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Bulky Bob’s

Exploring the Carbon Savings of Mattress Recycling With FRC Group

Most people in Liverpool will have seen the purple Bulky Bob’s van out on the streets. Residents can contact Bulky Bob’s to collect their large household waste – items such as sofas, tables, fridges, and televisions that are too big to be picked up by regular waste collections.

Bulky Bob’s refurbishes these preloved items to help combat ‘furniture poverty’ for low income families and those in need. The company is part of FRC Group, a Liverpool social enterprise and charity, and operates the free collection service on behalf of Liverpool City Council.

They came to Clean Growth UK at Liverpool John Moores University (LJMU) for help with one item in particular – mattresses. Most mattresses end up in landfill, where they take decades to decompose and produce harmful landfill gases such as methane and carbon dioxide.

Using university expertise

Bulky Bob’s was considering a mattress recycling project and wanted to calculate the carbon benefit of recycling against sending mattresses to landfill. Little data was available on the subject, and so our LJMU researchers carried out a Life Carbon Assessment. This calculated the embodied carbon in the entire mattress production process, from raw materials to transport, production and waste management.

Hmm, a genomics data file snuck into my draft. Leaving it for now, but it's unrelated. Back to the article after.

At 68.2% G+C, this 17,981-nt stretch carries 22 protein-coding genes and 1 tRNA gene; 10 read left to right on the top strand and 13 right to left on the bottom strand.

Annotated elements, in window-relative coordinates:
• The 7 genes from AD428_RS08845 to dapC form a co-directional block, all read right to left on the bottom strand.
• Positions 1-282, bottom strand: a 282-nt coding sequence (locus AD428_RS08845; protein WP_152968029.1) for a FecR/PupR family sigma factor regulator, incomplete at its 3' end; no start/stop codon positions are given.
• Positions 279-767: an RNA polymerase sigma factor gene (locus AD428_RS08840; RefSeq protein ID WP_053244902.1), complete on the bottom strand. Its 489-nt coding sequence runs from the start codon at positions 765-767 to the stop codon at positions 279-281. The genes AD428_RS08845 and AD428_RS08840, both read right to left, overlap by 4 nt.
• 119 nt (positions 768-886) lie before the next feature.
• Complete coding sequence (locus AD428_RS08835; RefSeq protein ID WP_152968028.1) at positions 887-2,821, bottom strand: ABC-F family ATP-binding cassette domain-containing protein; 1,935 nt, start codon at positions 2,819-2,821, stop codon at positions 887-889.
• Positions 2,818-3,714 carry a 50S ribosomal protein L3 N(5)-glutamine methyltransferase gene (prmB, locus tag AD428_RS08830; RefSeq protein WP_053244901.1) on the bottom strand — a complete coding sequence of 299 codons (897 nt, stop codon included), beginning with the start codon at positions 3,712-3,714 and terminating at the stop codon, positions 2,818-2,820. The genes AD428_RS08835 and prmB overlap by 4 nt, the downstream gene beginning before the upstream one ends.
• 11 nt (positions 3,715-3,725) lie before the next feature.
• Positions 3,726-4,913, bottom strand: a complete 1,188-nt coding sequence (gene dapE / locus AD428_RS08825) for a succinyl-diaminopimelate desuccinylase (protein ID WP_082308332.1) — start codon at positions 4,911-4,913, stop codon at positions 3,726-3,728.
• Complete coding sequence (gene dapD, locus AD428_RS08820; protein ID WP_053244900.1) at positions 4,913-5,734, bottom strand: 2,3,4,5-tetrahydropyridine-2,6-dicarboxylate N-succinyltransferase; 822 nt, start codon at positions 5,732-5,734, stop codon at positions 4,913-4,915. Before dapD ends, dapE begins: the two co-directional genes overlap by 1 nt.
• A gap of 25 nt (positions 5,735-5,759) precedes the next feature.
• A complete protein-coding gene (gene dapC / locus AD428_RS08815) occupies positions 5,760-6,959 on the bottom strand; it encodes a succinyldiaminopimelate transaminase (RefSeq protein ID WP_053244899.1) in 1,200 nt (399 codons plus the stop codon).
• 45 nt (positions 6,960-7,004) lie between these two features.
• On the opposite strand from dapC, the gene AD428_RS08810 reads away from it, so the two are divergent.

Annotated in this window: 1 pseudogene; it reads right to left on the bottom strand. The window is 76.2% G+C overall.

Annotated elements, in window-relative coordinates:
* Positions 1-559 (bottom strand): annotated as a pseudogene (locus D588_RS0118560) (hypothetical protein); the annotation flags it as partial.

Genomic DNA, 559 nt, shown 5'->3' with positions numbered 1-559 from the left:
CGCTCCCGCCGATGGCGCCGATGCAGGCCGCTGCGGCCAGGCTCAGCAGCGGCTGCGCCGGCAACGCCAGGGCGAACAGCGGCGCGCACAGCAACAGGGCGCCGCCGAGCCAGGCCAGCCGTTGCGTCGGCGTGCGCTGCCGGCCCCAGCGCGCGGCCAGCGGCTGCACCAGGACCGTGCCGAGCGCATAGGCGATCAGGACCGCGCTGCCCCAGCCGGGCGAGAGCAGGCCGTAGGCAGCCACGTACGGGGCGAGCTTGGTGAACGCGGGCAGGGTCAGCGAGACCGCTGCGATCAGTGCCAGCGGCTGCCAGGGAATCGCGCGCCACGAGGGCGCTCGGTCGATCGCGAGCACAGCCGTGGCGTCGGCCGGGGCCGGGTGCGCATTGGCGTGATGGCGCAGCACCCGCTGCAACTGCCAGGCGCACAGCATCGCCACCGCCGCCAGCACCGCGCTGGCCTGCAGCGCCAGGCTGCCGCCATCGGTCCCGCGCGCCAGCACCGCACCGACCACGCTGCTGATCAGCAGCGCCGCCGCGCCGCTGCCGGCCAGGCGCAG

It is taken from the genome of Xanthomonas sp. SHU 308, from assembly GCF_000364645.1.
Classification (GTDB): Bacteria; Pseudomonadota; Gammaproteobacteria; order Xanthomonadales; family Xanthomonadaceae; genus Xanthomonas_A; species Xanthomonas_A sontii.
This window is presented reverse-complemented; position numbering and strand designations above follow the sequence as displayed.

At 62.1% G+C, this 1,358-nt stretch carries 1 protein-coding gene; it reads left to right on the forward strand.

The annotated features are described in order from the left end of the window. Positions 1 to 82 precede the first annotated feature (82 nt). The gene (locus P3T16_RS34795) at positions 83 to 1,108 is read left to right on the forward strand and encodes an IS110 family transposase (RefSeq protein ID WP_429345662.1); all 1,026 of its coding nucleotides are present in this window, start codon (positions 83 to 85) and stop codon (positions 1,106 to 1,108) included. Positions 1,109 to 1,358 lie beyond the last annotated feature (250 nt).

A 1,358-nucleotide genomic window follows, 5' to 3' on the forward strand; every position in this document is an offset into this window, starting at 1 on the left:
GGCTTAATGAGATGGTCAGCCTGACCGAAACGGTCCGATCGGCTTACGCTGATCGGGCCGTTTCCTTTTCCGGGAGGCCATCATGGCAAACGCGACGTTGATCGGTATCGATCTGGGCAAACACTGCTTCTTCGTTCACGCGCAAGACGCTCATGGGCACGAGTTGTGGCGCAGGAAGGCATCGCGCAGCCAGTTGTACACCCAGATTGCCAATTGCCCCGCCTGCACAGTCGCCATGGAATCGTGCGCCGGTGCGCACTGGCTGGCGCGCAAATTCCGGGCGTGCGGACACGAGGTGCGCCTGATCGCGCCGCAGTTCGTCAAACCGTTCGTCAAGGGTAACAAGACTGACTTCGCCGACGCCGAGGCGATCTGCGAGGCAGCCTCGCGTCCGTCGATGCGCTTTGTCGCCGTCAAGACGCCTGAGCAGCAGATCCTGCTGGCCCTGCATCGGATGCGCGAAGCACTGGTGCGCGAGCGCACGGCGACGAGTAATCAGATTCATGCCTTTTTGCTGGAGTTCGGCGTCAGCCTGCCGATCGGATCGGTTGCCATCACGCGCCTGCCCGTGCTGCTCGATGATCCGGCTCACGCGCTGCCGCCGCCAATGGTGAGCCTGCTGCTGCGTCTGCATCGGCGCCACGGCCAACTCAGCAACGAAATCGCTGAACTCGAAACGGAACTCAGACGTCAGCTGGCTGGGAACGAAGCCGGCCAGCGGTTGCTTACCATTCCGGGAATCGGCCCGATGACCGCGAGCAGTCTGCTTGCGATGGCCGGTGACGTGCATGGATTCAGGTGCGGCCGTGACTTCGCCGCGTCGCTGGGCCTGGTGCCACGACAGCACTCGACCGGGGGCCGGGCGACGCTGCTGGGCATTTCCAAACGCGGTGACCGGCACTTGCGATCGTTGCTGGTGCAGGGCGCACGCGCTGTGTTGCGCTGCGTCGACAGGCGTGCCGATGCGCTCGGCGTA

They also calculated the embodied carbon in the mattress recycling process. By comparing the two results, our researchers determined that mattress recycling offers a substantial reduction in embodied carbon emissions, by cutting out landfill gases and reducing the demand for raw materials.

Supporting product development

Further underpinning this research, Clean Growth UK is now supporting FRC Group with a circular economy project and product development by conducting feasibility tests for turning mattress waste in to insulation.

Shaun Doran, Bulky Bob’s CEO, said: “The support that we have received has enabled us to set up a new service area and we now have plans to take things even further with more support from the university”.